No Future for Short-Haul?

UK Transport Secretary Lord Adonis has set out his visions for the future of Britain’s railways and these include ambitious plans for a 200mph high speed network. He believes that this could spell the end for domestic and even short flights to nearby European cities, such as Amsterdam, Cologne and Lyon. In an interview for the Times in June he anticipates that demand for domestic flights in the UK would collapse in the next 20 years, with rail taking up much of this traffic.
While the environmental impact of rail, especially electrified routes, is minimal, the cost of the new infrastructure could be enormous – more than £30 billion just for a new high speed line from London to Scotland via Birmingham. The benefits to passengers would be more comfort and facilities as well as avoiding airport security and long waiting times. This greater convenience has already been witnessed in parts of Europe where high speed rail links exist. The benefit to the environment is less clear-cut, despite the vociferous anti-air travel campaigns waged by protest groups and environmentalists over the past few years. Figures from the National Atmospheric Emissions Inventory for 2006 show that of UK transport emission, rail produced 1.7%, domestic aviation produced 1.8% but road transport a colossal 91.6%. The government is expected to announce its final policy decision in early 2010.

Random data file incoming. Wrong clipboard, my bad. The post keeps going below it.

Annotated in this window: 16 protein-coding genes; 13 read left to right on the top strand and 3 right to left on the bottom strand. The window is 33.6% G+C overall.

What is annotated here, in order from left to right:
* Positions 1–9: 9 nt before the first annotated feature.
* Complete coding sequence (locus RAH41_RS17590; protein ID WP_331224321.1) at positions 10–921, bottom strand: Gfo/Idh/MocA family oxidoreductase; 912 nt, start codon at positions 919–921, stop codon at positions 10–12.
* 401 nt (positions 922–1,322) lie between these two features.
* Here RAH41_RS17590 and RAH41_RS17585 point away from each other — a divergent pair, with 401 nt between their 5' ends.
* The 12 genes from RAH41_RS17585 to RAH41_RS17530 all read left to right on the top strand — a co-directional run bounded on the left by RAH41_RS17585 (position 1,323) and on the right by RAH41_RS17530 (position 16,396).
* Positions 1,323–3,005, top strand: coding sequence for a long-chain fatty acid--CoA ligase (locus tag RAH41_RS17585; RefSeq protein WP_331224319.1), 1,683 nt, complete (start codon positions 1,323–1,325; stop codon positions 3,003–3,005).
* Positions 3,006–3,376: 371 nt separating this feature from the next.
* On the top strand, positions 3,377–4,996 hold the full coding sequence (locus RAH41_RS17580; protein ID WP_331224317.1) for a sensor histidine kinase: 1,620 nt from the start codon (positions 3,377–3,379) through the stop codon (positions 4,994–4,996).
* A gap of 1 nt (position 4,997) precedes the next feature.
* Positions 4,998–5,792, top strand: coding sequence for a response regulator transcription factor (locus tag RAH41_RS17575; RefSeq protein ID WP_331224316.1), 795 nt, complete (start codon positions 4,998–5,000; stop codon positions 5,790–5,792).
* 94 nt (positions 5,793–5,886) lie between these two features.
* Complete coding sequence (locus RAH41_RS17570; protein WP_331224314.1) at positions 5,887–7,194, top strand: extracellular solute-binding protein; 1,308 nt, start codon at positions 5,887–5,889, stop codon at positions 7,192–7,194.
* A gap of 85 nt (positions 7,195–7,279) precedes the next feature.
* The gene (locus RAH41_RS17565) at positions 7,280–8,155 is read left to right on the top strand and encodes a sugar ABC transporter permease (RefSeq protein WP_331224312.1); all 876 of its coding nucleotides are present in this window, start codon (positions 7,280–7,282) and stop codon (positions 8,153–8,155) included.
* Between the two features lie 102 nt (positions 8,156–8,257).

Domestic air travel has contracted in the past few of years – down from 26.1mppa in 2005 to 24.3mppa in 2008. However, while some routes such as Manchester to London (thanks to Virgin’s Pendolino services) have seen a significant shift to rail, other air routes remain strong. Lord Adonis sees the three and a half hour journey time barrier as significant – the tipping point at which passengers move from air to rail. By 2029 he believes that a substantial number of European cities will be within this time limit from London.
However, it is not all bad news for the aviation industry. He remains committed to the third runway at London/Heathrow because it is necessary for the increasing number of long-haul passengers. This is despite his opinion that up to 9.4 million Heathrow passengers a year could move from domestic/short haul flights to high-speed rail, a clear indication that people still want to travel internationally from Heathrow – but their method of reaching the airport might change.